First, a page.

How do you square the idea of a bad person who does great good? Or a good person who does terrible harm? Sam Kean introduces us to the confusing life story of Fritz Haber. Around 1900, Haber was a young chemist in Germany, intent on solving the biggest problem facing his country: how to feed a growing population. At the time, everyone was starting to worry that we'd maxed out how much food the Earth could produce. But as Latif Nasser, Daniel Charles, and Fred Kaufman explain, Haber was intent on finding a solution. So he started experimenting...and pretty soon, ...
What happens: Haber wins the Nobel prize for converting Nitrogen into a nutritionally useful form and solves a food crises. Haber then uses the same process for gas warfare (Chlorine gas) and seems to delight in killing as many Allies as he can with it. His wife (also a gifted scientist) is horrified and argues for him to stop on moral grounds. He doesn't. She commits suicide. The next day, Haber goes to war to continue gas warfare leaving his son with a dead mother. The son then commits suicide. When the Germans are defeated, Haber spends years trying to develop a scientific process to collect gold from the sea to pay off Germany's war debt. He fails. Hitler comes to power, and Haber (a Jew) leaves the country. Nazi Germany uses a Haber-derived process to exterminate Jews (including Haber's extended family) in gas chambers.
It's a very gripping listen (hopefully that shocking summary is enough to get you to hear the whole story)...and I think one that will hopefully influence us as we move forward as people who want to impact the world. (By the way, Radiolab is my favorite radio show - always gets me thinking in different ways - on moral and social issues, in questioning conventional psychological thought/analysis, and with feel-good/thinking-good stories & sound-effects.)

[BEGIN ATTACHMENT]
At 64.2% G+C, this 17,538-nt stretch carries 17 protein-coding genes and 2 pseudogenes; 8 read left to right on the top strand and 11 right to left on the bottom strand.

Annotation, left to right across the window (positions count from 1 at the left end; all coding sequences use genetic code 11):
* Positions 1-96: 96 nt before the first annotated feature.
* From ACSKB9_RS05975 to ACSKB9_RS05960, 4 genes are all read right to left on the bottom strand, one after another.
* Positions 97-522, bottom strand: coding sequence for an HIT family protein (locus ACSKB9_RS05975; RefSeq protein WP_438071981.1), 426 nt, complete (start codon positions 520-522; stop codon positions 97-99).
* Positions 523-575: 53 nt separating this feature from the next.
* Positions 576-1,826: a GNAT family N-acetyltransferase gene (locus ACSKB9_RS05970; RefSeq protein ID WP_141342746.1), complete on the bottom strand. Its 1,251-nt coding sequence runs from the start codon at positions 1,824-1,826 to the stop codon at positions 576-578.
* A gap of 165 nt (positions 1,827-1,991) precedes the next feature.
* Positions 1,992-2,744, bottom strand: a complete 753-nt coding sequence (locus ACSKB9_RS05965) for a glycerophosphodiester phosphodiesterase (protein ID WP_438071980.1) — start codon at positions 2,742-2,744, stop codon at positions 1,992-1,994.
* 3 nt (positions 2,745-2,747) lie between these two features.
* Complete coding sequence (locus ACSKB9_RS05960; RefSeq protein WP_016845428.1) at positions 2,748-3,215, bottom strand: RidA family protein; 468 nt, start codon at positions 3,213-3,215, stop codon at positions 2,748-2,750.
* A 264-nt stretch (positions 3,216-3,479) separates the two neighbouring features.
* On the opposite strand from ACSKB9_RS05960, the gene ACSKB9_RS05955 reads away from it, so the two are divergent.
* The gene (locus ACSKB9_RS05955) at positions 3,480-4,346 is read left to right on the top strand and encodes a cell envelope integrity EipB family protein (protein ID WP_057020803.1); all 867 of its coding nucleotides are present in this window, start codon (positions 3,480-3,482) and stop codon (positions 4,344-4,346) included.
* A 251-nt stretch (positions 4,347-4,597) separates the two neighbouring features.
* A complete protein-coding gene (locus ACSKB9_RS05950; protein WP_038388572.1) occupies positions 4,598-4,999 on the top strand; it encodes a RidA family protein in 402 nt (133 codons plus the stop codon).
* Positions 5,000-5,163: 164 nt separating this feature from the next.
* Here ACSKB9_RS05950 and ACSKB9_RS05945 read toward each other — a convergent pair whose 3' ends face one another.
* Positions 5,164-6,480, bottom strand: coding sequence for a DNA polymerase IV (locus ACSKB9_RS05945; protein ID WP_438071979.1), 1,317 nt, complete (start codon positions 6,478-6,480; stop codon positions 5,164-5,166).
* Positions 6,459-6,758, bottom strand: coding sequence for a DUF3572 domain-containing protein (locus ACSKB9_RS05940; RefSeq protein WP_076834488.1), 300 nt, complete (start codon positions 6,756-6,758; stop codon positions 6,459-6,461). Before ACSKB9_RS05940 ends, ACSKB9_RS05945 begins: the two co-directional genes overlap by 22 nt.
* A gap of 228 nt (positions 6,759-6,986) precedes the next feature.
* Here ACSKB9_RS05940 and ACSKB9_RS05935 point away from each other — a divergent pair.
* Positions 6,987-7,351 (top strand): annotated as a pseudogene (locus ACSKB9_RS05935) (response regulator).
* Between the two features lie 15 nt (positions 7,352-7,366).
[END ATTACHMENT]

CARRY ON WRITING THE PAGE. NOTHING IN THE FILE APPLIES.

Haber's story also reminds me of Richard Wagner - a horribly anti-Semitic man who made great music. I still don't know how to answer the question my music professor posed to me two years ago: should Wagner's music be played publicly? http://www.jewishvirtuallibrary.org/jsource/anti-semitism/Wagner.html
I think the lessons boil down to not taking things to the extremes, to step back and doubt. In all those times we hate ourselves for doubting and falling in that uncertain limbo space, it's nice to know that doubt is good. The "greater good" is a dangerous concept. As another Radiolab podcast quoted, what is "greater" and what is "good"? Perhaps there is no clear answer, and so we must always doubt what is undoubtedly right.